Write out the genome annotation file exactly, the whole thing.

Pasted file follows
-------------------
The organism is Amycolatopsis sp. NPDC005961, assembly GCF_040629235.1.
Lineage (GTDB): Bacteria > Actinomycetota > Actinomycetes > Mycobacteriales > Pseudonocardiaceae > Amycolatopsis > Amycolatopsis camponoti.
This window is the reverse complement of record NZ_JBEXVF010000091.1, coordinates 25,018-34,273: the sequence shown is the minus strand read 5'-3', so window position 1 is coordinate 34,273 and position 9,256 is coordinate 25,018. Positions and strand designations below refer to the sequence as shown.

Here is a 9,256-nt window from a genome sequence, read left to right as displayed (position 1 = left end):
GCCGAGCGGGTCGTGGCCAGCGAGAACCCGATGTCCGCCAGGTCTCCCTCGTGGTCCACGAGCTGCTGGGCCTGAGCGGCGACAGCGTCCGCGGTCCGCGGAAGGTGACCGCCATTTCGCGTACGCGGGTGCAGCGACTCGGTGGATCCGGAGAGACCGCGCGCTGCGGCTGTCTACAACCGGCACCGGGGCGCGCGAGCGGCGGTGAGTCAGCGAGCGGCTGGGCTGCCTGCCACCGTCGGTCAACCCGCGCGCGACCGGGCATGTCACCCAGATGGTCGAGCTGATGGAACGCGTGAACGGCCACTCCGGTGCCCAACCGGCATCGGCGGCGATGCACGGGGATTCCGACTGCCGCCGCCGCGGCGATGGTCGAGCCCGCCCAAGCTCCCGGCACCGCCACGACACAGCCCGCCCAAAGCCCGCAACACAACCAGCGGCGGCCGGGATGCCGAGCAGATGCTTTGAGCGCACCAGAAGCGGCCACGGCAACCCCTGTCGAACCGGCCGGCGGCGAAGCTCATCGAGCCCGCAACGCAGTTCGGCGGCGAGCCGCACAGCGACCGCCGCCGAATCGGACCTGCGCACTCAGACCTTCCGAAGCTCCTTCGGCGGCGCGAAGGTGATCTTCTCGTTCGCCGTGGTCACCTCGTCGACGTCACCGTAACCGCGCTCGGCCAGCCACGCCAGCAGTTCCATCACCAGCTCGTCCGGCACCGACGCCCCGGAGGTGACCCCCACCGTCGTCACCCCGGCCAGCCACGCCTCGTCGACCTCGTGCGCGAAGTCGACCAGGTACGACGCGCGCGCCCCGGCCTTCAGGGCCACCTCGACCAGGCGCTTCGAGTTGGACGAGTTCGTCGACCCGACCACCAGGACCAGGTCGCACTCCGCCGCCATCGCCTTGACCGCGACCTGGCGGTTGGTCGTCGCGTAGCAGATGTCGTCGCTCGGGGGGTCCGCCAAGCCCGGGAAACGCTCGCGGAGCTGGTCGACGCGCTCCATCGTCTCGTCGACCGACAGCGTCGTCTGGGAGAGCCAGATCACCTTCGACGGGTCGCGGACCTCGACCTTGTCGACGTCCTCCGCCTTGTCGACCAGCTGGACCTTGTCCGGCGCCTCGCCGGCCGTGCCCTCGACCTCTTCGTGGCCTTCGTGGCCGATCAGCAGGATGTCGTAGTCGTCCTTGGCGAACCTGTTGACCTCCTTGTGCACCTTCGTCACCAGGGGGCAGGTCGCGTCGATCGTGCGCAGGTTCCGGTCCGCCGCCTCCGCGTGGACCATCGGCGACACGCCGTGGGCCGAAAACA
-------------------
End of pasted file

The organism is Amycolatopsis sp. NPDC005961, assembly GCF_040629235.1.
Lineage (GTDB): Bacteria > Actinomycetota > Actinomycetes > Mycobacteriales > Pseudonocardiaceae > Amycolatopsis > Amycolatopsis camponoti.
This window is the reverse complement of record NZ_JBEXVF010000091.1, coordinates 25,018-34,273: the sequence shown is the minus strand read 5'-3', so window position 1 is coordinate 34,273 and position 9,256 is coordinate 25,018. Positions and strand designations below refer to the sequence as shown.

Here is a 9,256-nt window from a genome sequence, read left to right as displayed (position 1 = left end):
GCCGAGCGGGTCGTGGCCAGCGAGAACCCGATGTCCGCCAGGTCTCCCTCGTGGTCCACGAGCTGCTGGGCCTGAGCGGCGACAGCGTCCGCGGTCCGCGGAAGGTGACCGCCATTTCGCGTACGCGGGTGCAGCGACTCGGTGGATCCGGAGAGACCGCGCGCTGCGGCTGTCTACAACCGGCACCGGGGCGCGCGAGCGGCGGTGAGTCAGCGAGCGGCTGGGCTGCCTGCCACCGTCGGTCAACCCGCGCGCGACCGGGCATGTCACCCAGATGGTCGAGCTGATGGAACGCGTGAACGGCCACTCCGGTGCCCAACCGGCATCGGCGGCGATGCACGGGGATTCCGACTGCCGCCGCCGCGGCGATGGTCGAGCCCGCCCAAGCTCCCGGCACCGCCACGACACAGCCCGCCCAAAGCCCGCAACACAACCAGCGGCGGCCGGGATGCCGAGCAGATGCTTTGAGCGCACCAGAAGCGGCCACGGCAACCCCTGTCGAACCGGCCGGCGGCGAAGCTCATCGAGCCCGCAACGCAGTTCGGCGGCGAGCCGCACAGCGACCGCCGCCGAATCGGACCTGCGCACTCAGACCTTCCGAAGCTCCTTCGGCGGCGCGAAGGTGATCTTCTCGTTCGCCGTGGTCACCTCGTCGACGTCACCGTAACCGCGCTCGGCCAGCCACGCCAGCAGTTCCATCACCAGCTCGTCCGGCACCGACGCCCCGGAGGTGACCCCCACCGTCGTCACCCCGGCCAGCCACGCCTCGTCGACCTCGTGCGCGAAGTCGACCAGGTACGACGCGCGCGCCCCGGCCTTCAGGGCCACCTCGACCAGGCGCTTCGAGTTGGACGAGTTCGTCGACCCGACCACCAGGACCAGGTCGCACTCCGCCGCCATCGCCTTGACCGCGACCTGGCGGTTGGTCGTCGCGTAGCAGATGTCGTCGCTCGGGGGGTCCGCCAAGCCCGGGAAACGCTCGCGGAGCTGGTCGACGCGCTCCATCGTCTCGTCGACCGACAGCGTCGTCTGGGAGAGCCAGATCACCTTCGACGGGTCGCGGACCTCGACCTTGTCGACGTCCTCCGCCTTGTCGACCAGCTGGACCTTGTCCGGCGCCTCGCCGGCCGTGCCCTCGACCTCTTCGTGGCCTTCGTGGCCGATCAGCAGGATGTCGTAGTCGTCCTTGGCGAACCTGTTGACCTCCTTGTGCACCTTCGTCACCAGGGGGCAGGTCGCGTCGATCGTGCGCAGGTTCCGGTCCGCCGCCTCCGCGTGGACCATCGGCGACACGCCGTGGGCCGAAAACA